Learning in wireless sensor networks for energy-efficient environmental monitoring/Apprentissage dans les réseaux de capteurs pour une surveillance environnementale moins coûteuse en énergie
Wireless sensor networks form an emerging class of computing devices capable of observing the world with an unprecedented resolution, and promise to provide a revolutionary instrument for environmental monitoring. Such a network is composed of a collection of battery-operated wireless sensors, or sensor nodes, each of which is equipped with sensing, processing and wireless communication capabilities. Thanks to advances in microelectronics and wireless technologies, wireless sensors are small in size, and can be deployed at low cost over different kinds of environments in order to monitor both over space and time the variations of physical quantities such as temperature, humidity, light, or sound.
In environmental monitoring studies, many applications are expected to run unattended for months or years. Sensor nodes are however constrained by limited resources, particularly in terms of energy. Since communication is one order of magnitude more energy-consuming than processing, the design of data collection schemes that limit the amount of transmitted data is therefore recognized as a central issue for wireless sensor networks.
An efficient way to address this challenge is to approximate, by means of mathematical models, the evolution of the measurements taken by sensors over space and/or time. Indeed, whenever a mathematical model may be used in place of the true measurements, significant gains in communications may be obtained by only transmitting the parameters of the model instead of the set of real measurements. Since in most cases there is little or no a priori information about the variations taken by sensor measurements, the models must be identified in an automated manner. This calls for the use of machine learning techniques, which allow to model the variations of future measurements on the basis of past measurements.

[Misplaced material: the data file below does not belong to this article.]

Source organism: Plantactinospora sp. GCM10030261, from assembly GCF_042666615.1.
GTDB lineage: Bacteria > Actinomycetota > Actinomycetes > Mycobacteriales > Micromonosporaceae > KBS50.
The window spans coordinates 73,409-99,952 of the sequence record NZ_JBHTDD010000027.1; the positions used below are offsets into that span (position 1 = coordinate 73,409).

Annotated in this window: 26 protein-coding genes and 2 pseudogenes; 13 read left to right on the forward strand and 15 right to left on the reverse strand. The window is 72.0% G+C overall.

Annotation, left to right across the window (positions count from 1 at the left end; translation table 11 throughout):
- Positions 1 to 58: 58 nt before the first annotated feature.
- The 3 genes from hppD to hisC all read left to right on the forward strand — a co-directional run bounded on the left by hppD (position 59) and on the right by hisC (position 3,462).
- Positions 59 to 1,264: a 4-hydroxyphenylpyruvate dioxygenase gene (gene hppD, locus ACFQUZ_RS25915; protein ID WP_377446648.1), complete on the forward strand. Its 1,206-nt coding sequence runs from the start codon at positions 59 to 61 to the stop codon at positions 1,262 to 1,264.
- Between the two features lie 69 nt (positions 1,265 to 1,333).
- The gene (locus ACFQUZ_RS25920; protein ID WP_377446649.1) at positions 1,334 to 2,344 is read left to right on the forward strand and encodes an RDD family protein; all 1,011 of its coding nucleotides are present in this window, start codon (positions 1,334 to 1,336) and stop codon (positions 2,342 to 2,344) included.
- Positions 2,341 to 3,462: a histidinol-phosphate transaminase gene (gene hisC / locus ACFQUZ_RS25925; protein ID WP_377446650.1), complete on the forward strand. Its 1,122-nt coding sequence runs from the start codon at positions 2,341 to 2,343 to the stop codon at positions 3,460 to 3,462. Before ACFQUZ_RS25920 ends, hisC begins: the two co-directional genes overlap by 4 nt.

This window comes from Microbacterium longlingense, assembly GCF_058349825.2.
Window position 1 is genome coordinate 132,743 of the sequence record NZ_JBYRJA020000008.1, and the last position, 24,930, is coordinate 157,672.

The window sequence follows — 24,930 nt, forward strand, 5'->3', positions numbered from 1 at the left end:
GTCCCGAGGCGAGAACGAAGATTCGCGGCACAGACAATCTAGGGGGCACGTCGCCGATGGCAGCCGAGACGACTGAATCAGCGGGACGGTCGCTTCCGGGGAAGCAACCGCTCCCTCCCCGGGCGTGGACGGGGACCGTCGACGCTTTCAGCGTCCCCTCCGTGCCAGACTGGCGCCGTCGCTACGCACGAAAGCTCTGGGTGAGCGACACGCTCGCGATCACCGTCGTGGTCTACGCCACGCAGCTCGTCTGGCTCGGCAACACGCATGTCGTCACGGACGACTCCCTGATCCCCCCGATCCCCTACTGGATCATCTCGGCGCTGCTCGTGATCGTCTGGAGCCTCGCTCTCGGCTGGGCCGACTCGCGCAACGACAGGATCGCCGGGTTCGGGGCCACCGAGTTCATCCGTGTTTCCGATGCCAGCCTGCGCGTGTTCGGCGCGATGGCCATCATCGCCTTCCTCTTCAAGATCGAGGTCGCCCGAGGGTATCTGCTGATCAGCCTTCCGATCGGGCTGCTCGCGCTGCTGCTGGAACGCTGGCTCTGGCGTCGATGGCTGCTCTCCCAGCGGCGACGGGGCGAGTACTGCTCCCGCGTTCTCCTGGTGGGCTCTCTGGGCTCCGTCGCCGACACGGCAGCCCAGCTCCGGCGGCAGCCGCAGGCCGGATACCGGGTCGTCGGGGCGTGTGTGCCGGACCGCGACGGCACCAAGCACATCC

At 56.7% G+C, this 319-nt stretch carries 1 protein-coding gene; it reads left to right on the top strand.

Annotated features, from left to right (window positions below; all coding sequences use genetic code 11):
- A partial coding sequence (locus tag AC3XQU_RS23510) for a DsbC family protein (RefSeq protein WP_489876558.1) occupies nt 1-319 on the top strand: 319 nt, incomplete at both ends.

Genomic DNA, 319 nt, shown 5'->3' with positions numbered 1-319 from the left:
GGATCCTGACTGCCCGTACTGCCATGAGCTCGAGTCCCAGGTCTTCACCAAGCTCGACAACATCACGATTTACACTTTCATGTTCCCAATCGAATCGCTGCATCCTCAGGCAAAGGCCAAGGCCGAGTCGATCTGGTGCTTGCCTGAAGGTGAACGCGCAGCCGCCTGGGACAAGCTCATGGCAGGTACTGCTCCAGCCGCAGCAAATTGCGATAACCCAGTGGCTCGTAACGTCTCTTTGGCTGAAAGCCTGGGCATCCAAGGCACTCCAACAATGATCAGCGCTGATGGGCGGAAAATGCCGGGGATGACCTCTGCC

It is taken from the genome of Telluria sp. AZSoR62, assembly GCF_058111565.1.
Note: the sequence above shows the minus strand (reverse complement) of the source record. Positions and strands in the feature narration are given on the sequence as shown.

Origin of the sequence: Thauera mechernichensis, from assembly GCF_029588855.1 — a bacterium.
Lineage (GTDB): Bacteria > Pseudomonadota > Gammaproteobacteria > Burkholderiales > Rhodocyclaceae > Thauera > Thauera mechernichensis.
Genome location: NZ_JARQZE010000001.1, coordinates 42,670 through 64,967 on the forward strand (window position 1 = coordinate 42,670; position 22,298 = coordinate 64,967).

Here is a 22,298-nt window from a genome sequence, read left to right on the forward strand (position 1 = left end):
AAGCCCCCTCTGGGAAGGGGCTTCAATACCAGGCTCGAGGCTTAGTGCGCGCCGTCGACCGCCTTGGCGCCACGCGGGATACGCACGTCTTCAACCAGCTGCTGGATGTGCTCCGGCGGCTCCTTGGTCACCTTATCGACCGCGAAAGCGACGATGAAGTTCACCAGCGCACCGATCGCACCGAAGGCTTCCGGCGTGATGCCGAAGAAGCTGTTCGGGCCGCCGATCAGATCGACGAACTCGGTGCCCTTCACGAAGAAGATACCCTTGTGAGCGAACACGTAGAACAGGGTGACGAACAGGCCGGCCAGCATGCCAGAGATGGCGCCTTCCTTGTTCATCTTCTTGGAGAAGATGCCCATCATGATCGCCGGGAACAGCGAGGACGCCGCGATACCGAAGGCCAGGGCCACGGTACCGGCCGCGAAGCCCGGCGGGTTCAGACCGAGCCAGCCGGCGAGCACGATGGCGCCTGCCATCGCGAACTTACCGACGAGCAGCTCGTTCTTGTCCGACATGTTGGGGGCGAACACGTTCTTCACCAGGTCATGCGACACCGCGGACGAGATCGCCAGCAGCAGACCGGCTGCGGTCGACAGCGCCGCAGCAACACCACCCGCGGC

This thesis brings two main contributions to the use of learning techniques in a sensor network. First, we propose an approach which combines time series prediction and model selection for reducing the amount of communication. The rationale of this approach, called adaptive model selection, is to let the sensors determine in an automated manner a prediction model that does not only fits their measurements, but that also reduces the amount of transmitted data.
The second main contribution is the design of a distributed approach for modeling sensed data, based on the principal component analysis (PCA). The proposed method allows to transform along a routing tree the measurements taken in such a way that (i) most of the variability in the measurements is retained, and (ii) the network load sustained by sensor nodes is reduced and more evenly distributed, which in turn extends the overall network lifetime. The framework can be seen as a truly distributed approach for the principal component analysis, and finds applications not only for approximated data collection tasks, but also for event detection or recognition tasks.
Advisor:Bontempi, Gianluca; Saerens, Marco; Vaccrao, Alfredo; Lenaerts, Tom; Latouche, Guy; Dricot, Jean-Michel; Tran, Duc
School:Université libre de Bruxelles
Source Type:Master's Thesis
Date of Publication:04/30/2009